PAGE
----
During his run for office, President-elect Joe Biden let out that he was aspiring to have an “FDR-size presidency.” But now that the dust has settled on the election, the Democrats’ failure to retake the Senate has taken a considerable amount of wind from those sails. Nevertheless, a nation rocked by the economic ravages of the coronavirus pandemic can’t wait for more elections. Biden will have to make the best of what’s at hand. The good news is that those hands are far from empty.
Even with a hostile Senate, there is at least one executive order that could do more to transform the country than single-payer health care or the Green New Deal—indeed, an order that could help pave the way toward those goals. Biden could require as a condition in every federal contract that every supplier of a good or service have a collective bargaining agreement—unless there is no such supplier that can perform that contract at a reasonable cost or comparable quality. Such an executive order would do more to revive the labor movement than many a federal law—and it wouldn’t require Mitch McConnell’s permission.
Even if the order is drafted as a nudge, instead of an iron-clad requirement, it would be one sizable nudge. In fiscal year 2018, the federal government spent more than $550 billion annually on these contracts—about $195.8 billion by civilian agencies and $358.3 billion by the Department of Defense. That amount climbs every year—and Biden is proposing to spend another $2 trillion over four years for a clean energy infrastructure.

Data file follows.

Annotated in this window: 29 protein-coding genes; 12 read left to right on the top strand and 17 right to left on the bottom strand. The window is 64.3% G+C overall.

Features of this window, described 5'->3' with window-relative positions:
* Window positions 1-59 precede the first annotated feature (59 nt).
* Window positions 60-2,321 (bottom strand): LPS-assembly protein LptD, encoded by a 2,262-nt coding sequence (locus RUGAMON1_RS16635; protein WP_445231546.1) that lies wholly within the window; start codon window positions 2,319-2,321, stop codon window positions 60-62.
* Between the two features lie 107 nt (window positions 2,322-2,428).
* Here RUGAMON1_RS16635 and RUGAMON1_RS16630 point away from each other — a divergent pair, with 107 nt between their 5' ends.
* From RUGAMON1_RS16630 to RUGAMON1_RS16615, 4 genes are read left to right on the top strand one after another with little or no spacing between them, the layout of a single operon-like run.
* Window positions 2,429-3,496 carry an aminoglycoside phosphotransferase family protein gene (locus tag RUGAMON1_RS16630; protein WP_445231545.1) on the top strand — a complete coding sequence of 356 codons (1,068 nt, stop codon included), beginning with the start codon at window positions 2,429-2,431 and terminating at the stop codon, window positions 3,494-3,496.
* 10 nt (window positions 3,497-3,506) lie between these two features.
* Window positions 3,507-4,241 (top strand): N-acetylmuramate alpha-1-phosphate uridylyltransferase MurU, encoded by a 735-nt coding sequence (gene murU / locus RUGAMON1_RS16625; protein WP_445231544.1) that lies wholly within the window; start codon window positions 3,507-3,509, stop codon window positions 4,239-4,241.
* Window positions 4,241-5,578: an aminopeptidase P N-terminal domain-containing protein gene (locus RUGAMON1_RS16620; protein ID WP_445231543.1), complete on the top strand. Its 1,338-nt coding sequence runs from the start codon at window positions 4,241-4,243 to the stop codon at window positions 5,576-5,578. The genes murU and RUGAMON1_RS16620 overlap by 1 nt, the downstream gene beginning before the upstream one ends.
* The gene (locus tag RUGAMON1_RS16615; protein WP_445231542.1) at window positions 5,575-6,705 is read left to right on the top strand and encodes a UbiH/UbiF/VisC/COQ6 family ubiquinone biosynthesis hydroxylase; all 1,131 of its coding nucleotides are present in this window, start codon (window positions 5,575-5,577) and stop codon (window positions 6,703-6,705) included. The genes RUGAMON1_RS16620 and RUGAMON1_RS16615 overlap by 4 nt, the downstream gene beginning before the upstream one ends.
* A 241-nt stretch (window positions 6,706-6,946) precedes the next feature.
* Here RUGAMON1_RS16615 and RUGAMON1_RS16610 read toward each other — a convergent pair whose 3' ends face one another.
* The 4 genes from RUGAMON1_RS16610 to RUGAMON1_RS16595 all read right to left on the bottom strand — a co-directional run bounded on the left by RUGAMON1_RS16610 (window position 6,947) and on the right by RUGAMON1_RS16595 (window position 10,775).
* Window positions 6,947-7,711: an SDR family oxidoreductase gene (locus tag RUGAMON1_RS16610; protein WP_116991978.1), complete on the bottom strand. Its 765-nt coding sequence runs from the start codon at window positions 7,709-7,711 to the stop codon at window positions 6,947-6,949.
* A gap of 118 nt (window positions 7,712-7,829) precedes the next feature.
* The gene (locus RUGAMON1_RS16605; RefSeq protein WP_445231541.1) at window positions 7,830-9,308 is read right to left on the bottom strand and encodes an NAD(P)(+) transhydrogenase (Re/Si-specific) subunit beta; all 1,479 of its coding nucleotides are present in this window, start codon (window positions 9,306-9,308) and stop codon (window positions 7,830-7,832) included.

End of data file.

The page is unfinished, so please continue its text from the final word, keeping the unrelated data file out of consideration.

Here is the question: Does the Procurement Act give the president the authority to issue such an executive order, making it a condition of a party to a federal contract to have a collective bargaining agreement in place, or at least giving a preference to such a party?
Some may recall that the Clinton administration tried to bar contractors who replaced striking workers, and a federal court struck it down. But that decision, in Chamber of Commerce of the United States v. Reich, reached by a conservative panel, helps to show the way that an even bolder and more far-reaching Biden-era executive order would be legitimate. In effect, Reich says, it’s all a matter of giving the right reason.